Academic Year 2020/2021 - 3° Year
Teaching Staff: Alessandro Carmelo LANZAFAME
Credit Value: 6
Scientific field: FIS/05 - Astronomy and astrophysics
Taught classes: 42 hours
Term / Semester:

Learning Objectives

The aim of the course is to get the students acquainted with the fundamental concepts in the fields of Galactic Astronomy and theoretical and observational Cosmology, particularly in what concerns their interconnections for the scientific investigation on the formation and evolution of the components and structures of the Universe. Based on these concepts, the relevance of recent achievements in the fields of Stellar Formation, Galactic Archaeology, and Near Field Cosmology is outlined.

Knowledge and understanding

Students will gain discriminating knowledge of the physical processes leading to the formation and evolution of stars, stellar systems, galaxies, and large scale structures of the Universe. This includes understanding the role of gravitation, baryonic and non-baryonic matter, and dark energy in the cosmological models as well as the principles of the deductive method in this research field.

Applying knowledge and understanding

Students will gain the skills needed to apply knowledge to problem solving in the fields of stellar formation, kinematics of stellar systems and the Galaxy, the chemical evolution of the Galaxy, structure and stellar populations of the Galaxy and to the evolution of the major components of the Universe.

Making judgements

Students will gain the skills needed to compare observational data with theoretical models and plan experiments, if only at a conceptual level, aiming at revealing possible deviation from the models’ predictions.

Communication skills

Students will gain confidence in dealing and discussing fundamental concepts in the field of Cosmology and Galactic Astronomy, including those regarding the recent advances in Star Formation, Galactic Archaeology, and Near Field Cosmology, at professional and non-professional level.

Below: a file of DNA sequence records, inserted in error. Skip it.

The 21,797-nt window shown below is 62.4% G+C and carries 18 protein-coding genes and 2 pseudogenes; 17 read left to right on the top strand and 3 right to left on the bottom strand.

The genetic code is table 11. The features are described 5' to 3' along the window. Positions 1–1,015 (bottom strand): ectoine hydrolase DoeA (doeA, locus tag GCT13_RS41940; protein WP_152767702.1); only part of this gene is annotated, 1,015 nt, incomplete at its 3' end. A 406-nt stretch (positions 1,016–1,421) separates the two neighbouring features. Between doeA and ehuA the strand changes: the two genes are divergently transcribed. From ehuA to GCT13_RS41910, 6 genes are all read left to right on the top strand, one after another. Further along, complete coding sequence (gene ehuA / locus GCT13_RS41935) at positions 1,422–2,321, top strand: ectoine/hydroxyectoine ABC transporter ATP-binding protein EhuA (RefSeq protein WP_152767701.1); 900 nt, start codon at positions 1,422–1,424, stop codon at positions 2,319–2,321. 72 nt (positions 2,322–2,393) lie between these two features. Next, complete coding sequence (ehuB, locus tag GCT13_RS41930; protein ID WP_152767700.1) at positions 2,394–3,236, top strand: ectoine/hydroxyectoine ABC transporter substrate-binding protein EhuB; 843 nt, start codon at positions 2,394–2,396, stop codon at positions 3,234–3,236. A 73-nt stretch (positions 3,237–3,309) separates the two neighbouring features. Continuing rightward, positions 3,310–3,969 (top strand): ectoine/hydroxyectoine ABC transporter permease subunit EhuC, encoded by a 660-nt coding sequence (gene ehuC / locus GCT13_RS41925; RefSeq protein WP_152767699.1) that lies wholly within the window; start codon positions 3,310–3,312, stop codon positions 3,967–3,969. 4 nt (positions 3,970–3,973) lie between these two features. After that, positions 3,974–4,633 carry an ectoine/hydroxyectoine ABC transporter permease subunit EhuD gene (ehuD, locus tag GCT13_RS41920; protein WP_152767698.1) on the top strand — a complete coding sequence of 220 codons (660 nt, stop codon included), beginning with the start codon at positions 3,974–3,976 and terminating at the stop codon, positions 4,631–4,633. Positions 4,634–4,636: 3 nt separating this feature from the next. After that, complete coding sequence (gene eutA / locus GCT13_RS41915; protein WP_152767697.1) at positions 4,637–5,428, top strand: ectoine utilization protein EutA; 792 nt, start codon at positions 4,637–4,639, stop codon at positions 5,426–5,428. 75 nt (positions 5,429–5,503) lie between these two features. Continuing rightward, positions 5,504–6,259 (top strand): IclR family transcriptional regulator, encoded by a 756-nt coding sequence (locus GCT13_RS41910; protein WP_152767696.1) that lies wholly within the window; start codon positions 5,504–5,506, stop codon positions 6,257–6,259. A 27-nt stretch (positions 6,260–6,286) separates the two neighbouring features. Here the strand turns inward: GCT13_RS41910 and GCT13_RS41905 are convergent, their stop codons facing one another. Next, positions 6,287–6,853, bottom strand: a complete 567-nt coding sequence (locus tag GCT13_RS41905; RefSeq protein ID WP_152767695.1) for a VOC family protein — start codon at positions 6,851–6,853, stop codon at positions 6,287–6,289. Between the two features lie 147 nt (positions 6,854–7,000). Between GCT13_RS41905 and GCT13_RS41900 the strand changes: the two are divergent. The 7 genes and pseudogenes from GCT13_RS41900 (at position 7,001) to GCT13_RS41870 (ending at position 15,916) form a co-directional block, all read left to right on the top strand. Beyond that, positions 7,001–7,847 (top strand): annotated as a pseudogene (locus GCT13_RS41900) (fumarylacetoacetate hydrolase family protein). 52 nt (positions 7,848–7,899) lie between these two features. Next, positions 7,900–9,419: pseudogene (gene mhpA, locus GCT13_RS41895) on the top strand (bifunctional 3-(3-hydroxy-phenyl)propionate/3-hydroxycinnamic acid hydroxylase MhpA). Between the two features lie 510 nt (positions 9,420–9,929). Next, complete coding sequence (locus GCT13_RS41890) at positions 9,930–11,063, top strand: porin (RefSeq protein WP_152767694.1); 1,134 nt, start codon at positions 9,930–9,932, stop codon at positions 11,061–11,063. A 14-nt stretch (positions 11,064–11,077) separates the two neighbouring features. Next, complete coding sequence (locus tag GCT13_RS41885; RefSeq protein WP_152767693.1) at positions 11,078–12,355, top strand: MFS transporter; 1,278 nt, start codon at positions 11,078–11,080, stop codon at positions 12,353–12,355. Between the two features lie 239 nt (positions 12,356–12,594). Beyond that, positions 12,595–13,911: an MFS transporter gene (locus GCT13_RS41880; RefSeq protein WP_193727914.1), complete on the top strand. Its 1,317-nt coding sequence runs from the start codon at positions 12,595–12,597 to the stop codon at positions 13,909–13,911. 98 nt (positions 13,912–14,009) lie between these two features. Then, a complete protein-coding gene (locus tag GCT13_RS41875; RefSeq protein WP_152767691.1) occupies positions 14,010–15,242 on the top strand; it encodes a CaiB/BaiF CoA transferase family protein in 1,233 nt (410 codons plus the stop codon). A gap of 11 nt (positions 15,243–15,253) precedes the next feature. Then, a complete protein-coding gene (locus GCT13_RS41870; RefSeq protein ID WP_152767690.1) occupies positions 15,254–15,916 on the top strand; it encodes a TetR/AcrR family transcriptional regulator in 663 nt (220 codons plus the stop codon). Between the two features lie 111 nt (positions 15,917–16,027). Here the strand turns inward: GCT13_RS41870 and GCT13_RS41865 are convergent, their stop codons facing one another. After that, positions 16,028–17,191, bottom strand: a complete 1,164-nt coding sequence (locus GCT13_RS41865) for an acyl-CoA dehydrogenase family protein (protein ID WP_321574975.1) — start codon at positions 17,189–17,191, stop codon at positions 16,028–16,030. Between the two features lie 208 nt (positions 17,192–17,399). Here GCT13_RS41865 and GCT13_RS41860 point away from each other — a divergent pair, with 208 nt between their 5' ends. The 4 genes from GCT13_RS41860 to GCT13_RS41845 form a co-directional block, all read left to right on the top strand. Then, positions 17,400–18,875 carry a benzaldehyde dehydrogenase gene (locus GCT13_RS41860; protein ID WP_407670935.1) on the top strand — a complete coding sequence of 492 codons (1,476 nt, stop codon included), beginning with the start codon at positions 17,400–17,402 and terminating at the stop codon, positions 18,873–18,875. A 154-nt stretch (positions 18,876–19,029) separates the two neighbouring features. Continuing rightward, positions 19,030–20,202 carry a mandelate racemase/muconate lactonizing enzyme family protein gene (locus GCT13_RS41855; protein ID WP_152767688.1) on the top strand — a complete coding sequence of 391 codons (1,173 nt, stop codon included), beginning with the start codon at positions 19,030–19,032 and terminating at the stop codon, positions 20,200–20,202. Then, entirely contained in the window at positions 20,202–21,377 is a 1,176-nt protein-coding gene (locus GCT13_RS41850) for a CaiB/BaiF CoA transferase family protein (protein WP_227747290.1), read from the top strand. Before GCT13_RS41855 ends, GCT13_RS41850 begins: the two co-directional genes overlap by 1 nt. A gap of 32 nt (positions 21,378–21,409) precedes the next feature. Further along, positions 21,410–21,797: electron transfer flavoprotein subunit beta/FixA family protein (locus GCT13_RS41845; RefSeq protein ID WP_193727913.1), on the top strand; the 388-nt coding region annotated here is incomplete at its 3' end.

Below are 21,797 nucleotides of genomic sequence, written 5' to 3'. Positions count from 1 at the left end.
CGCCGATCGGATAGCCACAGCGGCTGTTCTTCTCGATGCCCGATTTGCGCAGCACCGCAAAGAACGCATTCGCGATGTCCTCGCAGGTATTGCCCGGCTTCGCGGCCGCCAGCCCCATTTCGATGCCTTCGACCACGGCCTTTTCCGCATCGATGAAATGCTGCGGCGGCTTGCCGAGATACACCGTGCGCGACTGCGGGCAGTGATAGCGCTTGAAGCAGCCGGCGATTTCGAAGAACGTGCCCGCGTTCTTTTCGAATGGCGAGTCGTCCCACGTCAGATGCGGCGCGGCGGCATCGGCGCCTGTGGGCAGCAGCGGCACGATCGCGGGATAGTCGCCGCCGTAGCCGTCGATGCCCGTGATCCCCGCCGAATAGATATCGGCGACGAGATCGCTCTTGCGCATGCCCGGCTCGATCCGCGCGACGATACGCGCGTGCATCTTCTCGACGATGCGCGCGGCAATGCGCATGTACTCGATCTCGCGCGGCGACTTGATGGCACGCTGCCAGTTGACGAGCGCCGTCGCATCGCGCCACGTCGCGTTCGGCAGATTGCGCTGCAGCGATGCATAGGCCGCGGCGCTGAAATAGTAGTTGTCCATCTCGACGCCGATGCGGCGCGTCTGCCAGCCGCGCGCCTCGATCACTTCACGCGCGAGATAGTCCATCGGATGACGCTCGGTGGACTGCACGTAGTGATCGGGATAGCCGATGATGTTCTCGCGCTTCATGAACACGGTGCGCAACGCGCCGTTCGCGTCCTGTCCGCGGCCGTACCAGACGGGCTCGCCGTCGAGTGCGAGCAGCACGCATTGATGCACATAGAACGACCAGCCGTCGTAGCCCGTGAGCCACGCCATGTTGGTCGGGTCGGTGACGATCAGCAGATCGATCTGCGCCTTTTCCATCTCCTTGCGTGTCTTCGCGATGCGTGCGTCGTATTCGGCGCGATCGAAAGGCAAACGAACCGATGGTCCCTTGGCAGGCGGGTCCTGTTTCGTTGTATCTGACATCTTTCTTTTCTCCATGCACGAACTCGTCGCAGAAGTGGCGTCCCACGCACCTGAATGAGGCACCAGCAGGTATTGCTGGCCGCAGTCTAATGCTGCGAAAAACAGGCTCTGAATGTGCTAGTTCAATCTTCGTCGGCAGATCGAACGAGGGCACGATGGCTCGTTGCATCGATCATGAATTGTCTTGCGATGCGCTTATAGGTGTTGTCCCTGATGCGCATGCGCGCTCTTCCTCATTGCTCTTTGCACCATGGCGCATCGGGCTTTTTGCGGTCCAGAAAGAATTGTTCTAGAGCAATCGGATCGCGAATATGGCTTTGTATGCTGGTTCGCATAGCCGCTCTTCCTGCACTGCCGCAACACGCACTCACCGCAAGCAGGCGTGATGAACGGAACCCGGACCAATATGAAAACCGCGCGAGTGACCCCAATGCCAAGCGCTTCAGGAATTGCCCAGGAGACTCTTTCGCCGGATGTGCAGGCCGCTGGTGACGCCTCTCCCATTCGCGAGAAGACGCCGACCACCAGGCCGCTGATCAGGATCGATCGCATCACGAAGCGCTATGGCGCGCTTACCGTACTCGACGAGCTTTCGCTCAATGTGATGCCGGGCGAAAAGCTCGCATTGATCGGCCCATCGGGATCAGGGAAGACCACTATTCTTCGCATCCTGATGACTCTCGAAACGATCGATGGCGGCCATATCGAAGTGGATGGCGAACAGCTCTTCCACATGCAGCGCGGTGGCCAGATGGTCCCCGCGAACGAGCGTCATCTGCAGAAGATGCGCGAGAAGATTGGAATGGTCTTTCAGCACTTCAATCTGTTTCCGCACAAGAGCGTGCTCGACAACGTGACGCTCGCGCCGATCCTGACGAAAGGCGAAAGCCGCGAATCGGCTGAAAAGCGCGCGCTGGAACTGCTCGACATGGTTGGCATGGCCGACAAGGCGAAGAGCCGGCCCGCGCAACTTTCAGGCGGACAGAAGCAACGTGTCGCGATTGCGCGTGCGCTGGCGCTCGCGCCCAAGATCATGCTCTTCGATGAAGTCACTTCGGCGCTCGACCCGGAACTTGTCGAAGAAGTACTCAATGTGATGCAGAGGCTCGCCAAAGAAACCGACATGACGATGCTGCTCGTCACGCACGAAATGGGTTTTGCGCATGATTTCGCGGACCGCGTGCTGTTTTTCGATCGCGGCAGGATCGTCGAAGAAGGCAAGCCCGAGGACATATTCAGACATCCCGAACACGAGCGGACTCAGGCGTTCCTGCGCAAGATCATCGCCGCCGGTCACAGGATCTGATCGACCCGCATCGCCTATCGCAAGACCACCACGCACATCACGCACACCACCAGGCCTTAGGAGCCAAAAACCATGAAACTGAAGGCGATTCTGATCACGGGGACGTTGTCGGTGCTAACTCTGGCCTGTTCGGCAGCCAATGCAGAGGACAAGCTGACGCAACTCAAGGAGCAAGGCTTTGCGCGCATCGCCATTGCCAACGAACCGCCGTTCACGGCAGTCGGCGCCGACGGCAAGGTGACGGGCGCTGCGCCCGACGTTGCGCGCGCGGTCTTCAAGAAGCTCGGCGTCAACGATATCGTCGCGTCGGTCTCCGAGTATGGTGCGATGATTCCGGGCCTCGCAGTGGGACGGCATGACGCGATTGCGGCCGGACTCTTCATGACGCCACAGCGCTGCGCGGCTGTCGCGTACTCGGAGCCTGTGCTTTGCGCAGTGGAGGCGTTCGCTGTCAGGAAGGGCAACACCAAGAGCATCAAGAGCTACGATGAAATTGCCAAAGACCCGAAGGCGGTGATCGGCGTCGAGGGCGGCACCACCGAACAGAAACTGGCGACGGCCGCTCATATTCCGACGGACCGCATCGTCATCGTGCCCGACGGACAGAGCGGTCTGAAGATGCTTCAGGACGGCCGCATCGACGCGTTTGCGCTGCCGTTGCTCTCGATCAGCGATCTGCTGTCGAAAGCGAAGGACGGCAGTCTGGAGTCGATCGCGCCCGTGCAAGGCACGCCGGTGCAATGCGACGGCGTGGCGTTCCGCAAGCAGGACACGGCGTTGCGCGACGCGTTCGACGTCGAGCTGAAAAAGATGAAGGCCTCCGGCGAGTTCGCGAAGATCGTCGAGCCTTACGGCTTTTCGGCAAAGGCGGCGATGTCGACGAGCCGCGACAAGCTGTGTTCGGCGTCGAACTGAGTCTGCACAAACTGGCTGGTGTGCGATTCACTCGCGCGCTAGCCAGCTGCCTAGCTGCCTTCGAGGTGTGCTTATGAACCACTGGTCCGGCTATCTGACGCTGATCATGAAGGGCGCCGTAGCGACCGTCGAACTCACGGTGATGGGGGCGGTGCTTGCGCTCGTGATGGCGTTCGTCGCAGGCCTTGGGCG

Learning Skills

Students will get acquainted with introductory literature in the field of Galactic Astronomy and Cosmology and will be able to selectively search the scientific literature for further information regarding specific issues.

Course Structure

The main concepts are taught in front lectures, which include practical examples. Learning effectiveness is monitored through written exercises and intermediate tests.

Should the circumstances require online or blended teaching, appropriate modifications to what is hereby stated may be introduced, in order to achieve the main objectives of the course.

Exams may take place online, depending on circumstances.

Detailed Course Content

Part I


Astronomical measurements. Properties of stars. Stellar populations. Interstellar medium. Star formation. Stellar clusters.


Morphology of galaxies. Components of the Galaxy. Kinematics of stellar clusters. Kinematics of galaxies. Introduction to the dynamics of stellar clusters. Introduction to the dynamics of the Galaxy


Part II

Observational cosmology

The cosmic distance scale. Hubble law. Cosmic background radiation. Clusters of galaxies and the large scale structure of the Universe.

Part III

Cosmological models

Introduction to general relativity. The cosmological principle. The Robertson-Walker metric. The Hubble constant. Redshift. Deceleration parameter. Baryonic and non-baryonic matter. The dark energy. The LCDM model. The Friedmann models. Formation of structures in the Universe. Near-field cosmology. The thermal history of the Universe. Inflationary Universe.

Textbook Information


[1] J. Binney, Merrifield M., Galactic Astronomy, Princeton University Press (1998)

[2] J. Rich, “Fundamentals of Cosmology”, Springer-Verlag, 2001


T. Padmanabhan, “Theoretical Astrophysics”, Cambridge University Press, 2000

P. Coles & F. Lucchin, “Cosmology. The Origin and Evolution of Cosmic Structure”, Wiley & Sons, 1995

S. Bonometto, “Cosmologia & Cosmologie, Zanichelli, 2008

M. S. Longair, “Galaxy Formation”, Springer, 2008